Samsung revealed its new Galaxy S21 phones last week, but that wasn't all the company talked about. It was also announced that Samsung's SmartThings device controls would soon be accessible through Android Auto, and now the functionality is already going live.
Just a couple months ago, Android Auto added six preset images hidden away in the code that could be used as future backgrounds. We had been hoping that this meant that full custom wallpaper support would be coming soon, but instead, Google has removed most of the previous images in favor of 12 new, more car-oriented backgrounds that suit Android Auto a lot better. They're still not selectable, though.
Google may offer quite some options for multilingual users, but there are still many hurdles when using the Assistant, Gboard, and other Google apps in two or more languages. Over the last year and a half or so, the problems have also moved over to Android Auto. Bilingual users have been reporting that the Assistant reads notifications in the wrong language, resulting in word soup and unintelligible sounds. After months of working on resolving the problem, Google has finally found a, uhm, let's call it solution: Just remove your secondary language from the Assistant.
More than a year ago, Google announced that the Assistant Driving Mode was supposed to replace the Android Auto interface on phones. It looks like the company ran into significant problems with the software because it took it many months to make good on its promise. The new Driving Mode is only now starting to roll out to more people in the US as an early preview.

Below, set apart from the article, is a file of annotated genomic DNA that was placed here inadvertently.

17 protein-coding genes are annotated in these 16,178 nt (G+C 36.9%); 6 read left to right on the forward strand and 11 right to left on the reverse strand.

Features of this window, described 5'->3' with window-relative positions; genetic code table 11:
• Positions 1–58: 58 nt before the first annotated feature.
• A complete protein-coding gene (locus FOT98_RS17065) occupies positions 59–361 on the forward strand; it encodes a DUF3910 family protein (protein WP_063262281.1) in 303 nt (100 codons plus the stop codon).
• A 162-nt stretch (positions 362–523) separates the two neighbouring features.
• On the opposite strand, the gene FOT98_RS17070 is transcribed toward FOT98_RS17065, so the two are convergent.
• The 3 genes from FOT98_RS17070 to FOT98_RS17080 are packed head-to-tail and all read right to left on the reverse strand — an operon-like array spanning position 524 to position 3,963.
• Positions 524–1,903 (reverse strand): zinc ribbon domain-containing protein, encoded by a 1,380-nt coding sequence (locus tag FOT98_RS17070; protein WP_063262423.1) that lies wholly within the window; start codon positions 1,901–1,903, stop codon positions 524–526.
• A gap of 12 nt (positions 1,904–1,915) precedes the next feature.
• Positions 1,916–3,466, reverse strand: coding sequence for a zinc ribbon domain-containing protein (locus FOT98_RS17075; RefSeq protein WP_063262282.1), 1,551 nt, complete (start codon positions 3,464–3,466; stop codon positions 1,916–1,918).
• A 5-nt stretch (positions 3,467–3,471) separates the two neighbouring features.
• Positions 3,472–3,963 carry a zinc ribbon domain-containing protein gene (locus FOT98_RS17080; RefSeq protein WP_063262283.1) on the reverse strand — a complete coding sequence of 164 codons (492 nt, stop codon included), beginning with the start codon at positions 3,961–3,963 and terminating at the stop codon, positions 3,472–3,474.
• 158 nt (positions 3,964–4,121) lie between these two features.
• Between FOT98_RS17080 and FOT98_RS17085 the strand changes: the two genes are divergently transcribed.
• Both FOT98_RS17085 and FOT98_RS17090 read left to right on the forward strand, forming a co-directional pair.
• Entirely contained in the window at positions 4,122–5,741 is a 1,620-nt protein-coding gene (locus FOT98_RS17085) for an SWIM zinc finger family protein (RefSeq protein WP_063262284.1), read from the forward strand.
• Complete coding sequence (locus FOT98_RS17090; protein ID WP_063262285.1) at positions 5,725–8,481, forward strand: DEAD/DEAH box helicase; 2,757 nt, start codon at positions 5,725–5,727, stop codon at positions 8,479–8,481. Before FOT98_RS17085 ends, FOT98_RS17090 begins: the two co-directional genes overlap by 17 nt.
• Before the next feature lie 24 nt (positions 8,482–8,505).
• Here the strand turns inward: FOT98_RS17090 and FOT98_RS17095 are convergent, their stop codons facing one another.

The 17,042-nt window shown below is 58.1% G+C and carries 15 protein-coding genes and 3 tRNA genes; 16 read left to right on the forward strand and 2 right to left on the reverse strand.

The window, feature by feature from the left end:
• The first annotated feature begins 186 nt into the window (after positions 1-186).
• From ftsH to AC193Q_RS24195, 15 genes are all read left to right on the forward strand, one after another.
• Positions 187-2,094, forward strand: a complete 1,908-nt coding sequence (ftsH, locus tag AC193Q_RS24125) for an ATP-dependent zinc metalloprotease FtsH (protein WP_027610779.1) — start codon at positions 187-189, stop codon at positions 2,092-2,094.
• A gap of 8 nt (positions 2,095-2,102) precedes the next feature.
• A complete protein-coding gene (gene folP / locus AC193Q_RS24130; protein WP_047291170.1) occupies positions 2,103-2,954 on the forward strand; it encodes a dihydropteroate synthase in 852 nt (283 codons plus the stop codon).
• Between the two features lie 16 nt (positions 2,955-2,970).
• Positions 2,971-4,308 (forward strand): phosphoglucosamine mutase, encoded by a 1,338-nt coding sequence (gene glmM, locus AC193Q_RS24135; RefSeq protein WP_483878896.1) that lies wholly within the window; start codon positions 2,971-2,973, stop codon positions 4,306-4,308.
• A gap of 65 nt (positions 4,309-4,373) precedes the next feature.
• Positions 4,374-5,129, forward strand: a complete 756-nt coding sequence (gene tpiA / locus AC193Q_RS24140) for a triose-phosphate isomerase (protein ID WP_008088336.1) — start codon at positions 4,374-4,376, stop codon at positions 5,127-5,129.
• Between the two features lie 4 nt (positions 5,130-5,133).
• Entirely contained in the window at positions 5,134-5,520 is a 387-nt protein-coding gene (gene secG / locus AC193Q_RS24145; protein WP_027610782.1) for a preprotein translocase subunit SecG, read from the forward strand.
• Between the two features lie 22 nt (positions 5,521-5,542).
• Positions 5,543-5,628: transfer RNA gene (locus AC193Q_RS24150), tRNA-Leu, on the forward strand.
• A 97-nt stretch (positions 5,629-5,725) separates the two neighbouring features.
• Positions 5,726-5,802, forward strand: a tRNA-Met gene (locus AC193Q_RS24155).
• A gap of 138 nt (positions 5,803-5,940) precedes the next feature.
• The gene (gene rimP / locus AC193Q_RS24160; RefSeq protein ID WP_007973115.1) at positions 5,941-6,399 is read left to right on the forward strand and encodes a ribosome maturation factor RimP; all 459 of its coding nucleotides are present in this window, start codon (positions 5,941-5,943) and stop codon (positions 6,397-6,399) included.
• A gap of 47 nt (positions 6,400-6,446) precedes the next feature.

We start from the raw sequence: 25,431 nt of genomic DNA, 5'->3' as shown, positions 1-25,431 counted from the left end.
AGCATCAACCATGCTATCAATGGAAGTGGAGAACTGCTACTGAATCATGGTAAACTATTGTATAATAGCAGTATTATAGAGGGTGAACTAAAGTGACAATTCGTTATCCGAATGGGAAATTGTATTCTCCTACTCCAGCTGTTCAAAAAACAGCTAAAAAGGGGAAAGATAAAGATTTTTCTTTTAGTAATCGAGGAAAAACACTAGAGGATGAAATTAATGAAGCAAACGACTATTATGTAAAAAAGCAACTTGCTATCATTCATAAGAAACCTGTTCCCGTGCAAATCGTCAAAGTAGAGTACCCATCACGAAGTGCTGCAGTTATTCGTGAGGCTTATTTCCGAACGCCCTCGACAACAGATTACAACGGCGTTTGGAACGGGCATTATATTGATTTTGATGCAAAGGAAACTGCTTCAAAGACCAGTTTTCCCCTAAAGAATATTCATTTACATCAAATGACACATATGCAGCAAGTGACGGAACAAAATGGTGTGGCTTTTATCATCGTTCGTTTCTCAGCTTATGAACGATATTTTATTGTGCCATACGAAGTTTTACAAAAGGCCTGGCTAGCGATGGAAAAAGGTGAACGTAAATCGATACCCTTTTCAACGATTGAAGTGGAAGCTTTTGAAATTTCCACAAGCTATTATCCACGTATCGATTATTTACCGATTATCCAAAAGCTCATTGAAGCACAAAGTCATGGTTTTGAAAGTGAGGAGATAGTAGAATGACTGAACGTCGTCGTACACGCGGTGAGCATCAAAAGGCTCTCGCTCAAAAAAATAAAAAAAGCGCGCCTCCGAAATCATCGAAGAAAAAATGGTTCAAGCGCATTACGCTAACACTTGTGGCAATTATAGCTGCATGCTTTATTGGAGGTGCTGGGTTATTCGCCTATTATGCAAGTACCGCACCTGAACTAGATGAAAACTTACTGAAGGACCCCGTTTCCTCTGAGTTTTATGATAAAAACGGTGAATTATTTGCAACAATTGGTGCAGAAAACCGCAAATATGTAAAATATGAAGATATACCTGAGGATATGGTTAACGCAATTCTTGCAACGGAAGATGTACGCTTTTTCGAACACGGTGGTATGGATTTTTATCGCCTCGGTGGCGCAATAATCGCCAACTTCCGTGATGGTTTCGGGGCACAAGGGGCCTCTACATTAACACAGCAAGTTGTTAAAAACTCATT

Until now, Google Maps and Waze (also owned by Google) were the only navigation apps to be fully supported on Android Auto — others were restricted to the phone interface. This is now changing as popular alternative Sygic becomes one of the first third-party navigation apps to have native support for Android Auto.
Although a bunch of cars now come with advanced navigation systems, these can rarely beat the simplicity and expansibility of Android Auto. Sadly, though, Google's in-car service isn't globally available, leaving many users unable to properly use their favorite services from their ride's dashboard. Thankfully, Android Auto is expanding to 36 more countries, making it seamless to get directions, play music, and interact with Assistant, thanks to native integration with your car's infotainment system.
Android may be all about customization, but Android Auto hasn't allowed much room for self-expression since its launch. That looks to be changing soon, as a recent teardown of the Android Auto app indicates that users might soon be able to choose from a selection of wallpapers to take homescreen theming to the next level.
Operating systems are incredibly complex pieces of software, so it's perhaps not too surprising that despite several beta releases, a few bugs snuck into the final release of Android 11. The update has apparently caused issues with Android Auto, leading to some drivers being unable to play music or read notifications.
Android Auto's download count over on the Play Store is positively exploding. In a mere four months, the app has gone from 500 million installs to over a billion. Only six months before that, it was at 100 million. That's an incredible order of magnitude of growth in less than a year.